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Development. 1997 Aug;124(16):3111-21.

Temporally-regulated retinoic acid depletion produces specific neural crest, ocular and nervous system defects.

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  • 1Department of Nutritional Sciences, University of Wisconsin-Madison, 53706, USA.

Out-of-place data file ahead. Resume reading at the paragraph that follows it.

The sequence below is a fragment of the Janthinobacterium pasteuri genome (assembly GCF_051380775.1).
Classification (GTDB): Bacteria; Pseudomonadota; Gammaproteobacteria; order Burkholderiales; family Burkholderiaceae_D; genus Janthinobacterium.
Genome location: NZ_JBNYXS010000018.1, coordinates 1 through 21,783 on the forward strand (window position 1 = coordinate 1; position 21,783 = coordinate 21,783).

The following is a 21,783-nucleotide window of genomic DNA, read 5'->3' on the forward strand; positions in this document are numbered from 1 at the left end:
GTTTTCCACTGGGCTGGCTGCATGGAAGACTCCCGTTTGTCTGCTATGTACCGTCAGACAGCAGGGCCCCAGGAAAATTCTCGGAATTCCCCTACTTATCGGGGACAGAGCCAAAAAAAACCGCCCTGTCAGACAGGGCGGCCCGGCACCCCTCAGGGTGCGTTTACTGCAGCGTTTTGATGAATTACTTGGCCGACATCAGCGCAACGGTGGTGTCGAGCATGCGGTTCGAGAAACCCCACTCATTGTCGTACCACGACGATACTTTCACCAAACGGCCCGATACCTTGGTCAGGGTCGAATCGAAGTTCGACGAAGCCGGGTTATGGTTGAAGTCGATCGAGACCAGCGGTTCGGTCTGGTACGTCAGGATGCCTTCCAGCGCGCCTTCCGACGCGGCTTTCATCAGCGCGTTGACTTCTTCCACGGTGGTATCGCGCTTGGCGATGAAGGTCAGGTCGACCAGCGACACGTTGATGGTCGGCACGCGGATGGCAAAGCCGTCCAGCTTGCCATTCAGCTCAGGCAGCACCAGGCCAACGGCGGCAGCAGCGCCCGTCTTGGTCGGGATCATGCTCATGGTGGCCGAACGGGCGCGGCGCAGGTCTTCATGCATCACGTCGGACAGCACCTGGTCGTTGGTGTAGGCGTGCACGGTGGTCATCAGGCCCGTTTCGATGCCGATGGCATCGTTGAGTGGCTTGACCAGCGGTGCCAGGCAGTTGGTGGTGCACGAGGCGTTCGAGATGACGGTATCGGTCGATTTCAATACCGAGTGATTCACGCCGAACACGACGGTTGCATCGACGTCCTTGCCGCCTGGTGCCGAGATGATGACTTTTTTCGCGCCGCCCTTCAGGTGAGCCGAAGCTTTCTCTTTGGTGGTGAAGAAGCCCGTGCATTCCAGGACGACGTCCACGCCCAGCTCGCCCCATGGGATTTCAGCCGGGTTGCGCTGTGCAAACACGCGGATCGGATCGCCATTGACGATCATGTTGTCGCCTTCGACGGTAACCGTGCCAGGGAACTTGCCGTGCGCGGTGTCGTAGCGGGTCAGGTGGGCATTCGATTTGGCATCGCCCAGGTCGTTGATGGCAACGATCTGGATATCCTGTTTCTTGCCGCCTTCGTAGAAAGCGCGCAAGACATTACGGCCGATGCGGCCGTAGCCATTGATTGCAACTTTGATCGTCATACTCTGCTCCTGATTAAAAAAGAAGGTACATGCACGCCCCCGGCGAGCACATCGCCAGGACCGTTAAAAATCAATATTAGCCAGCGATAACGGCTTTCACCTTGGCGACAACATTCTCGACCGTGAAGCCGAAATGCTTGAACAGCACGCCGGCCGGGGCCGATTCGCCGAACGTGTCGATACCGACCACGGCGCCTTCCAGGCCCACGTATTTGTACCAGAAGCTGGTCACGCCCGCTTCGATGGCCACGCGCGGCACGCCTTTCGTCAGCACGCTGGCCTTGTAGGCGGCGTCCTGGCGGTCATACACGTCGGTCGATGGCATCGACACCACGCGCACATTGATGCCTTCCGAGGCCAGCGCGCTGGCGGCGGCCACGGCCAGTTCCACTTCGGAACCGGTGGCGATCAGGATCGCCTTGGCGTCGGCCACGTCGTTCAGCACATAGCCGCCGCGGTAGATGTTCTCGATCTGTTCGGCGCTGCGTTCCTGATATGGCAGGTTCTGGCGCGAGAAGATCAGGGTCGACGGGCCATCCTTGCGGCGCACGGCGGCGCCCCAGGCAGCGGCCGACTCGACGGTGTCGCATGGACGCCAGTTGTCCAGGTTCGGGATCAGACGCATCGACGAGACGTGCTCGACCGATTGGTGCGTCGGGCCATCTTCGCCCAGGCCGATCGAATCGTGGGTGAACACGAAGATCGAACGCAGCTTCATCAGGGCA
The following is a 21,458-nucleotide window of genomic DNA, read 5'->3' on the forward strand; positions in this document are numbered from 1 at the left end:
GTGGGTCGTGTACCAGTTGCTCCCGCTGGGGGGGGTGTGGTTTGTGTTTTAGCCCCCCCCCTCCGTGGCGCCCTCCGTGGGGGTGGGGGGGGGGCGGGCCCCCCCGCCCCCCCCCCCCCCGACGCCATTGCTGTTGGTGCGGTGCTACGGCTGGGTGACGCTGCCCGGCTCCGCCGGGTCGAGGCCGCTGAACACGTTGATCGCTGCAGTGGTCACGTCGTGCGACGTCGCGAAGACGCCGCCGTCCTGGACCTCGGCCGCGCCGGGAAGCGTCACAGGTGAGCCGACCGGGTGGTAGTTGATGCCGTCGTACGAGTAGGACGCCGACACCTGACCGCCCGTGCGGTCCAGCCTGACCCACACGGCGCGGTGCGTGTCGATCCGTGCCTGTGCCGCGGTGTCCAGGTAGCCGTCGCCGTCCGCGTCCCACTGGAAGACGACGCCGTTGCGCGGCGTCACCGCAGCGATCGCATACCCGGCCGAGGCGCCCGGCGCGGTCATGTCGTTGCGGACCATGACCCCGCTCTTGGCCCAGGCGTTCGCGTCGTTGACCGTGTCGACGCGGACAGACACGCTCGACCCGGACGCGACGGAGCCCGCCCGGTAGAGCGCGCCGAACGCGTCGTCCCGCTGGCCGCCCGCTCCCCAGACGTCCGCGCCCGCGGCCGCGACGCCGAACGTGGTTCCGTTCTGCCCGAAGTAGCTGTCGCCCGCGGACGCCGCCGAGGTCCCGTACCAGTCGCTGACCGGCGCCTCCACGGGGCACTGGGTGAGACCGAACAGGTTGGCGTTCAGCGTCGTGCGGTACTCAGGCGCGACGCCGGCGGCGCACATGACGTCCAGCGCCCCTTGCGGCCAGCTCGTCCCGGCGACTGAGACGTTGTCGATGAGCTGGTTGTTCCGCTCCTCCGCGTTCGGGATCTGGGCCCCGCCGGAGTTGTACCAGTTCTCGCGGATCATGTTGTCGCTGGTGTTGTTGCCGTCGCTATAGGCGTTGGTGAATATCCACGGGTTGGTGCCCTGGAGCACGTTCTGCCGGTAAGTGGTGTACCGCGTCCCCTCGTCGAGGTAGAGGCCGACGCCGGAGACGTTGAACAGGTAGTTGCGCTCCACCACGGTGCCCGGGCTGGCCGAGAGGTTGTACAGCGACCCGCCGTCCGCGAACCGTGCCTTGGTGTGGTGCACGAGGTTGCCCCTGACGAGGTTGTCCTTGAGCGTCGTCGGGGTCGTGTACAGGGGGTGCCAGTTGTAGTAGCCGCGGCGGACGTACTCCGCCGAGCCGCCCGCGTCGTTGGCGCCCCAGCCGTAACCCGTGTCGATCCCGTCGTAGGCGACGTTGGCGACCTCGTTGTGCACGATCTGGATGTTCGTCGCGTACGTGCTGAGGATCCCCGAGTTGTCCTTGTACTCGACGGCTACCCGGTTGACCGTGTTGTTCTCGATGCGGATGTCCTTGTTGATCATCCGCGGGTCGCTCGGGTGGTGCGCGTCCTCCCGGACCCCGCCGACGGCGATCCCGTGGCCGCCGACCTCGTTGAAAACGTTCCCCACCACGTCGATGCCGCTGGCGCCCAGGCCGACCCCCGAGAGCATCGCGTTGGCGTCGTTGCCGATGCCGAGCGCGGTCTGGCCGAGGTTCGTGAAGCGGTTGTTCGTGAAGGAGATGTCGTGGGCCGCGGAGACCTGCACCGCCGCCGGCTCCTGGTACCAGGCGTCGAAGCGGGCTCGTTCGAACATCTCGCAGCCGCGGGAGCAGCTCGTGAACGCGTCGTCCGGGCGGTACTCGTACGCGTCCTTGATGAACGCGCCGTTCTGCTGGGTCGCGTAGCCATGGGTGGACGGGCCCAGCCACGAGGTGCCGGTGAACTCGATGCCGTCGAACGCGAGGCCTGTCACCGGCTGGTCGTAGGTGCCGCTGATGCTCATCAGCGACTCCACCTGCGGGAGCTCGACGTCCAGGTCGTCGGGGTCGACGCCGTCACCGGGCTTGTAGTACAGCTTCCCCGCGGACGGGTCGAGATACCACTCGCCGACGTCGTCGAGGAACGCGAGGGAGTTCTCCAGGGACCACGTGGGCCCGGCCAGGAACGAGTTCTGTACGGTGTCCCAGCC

Both retinoid receptor null mutants and classic nutritional deficiency studies have demonstrated that retinoids are essential for the normal development of diverse embryonic structures (e.g. eye, heart, nervous system, urogenital tract). Detailed analysis of retinoid-modulated events is hampered by several limitations of these models, including that deficiency or null mutation is present throughout gestation, making it difficult to isolate primary effects, and preventing analysis beyond embryolethality. We developed a mammalian model in which retinoid-dependent events are documented during distinct targeted windows of embryogenesis. This was accomplished through the production of vitamin A-depleted (VAD) female rats maintained on sufficient oral retinoic acid (RA) for growth and fertility. After mating to normal males, these RA-sufficient/VAD females were given oral RA doses which allowed for gestation in an RA-sufficient state; embryogenesis proceeded normally until retinoids were withdrawn dietarily to produce a sudden, acute retinoid deficiency during a selected gestational window. In this trial, final RA doses were administered on E11.5, vehicle at E12.5, and embryos analyzed on E13.5; during this 48 hour window, the last RA dose was metabolized and embryos progressed in a retinoid-deficient state. RA-sufficient embryos were normal. Retinoid-depleted embryos exhibited specific malformations of the face, neural crest, eyes, heart, and nervous system. Some defects were phenocopies of those seen in null mutant mice for RXR alpha(-/-), RXR alpha(-/-)/RAR alpha(-/-), and RAR alpha(-/-)/RAR gamma(-/-), confirming that RA transactivation of its nuclear receptors is essential for normal embryogenesis. Other defects were unique to this deficiency model, showing that complete ligand 'knock-out' is required to see those retinoid-dependent events previously concealed by receptor functional redundancy, and reinforcing that retinoid receptors have separate yet overlapping contributions in the embryo. This model allows for precise targeting of retinoid form and deficiency to specific developmental windows, and will facilitate studies of distinct temporal events.

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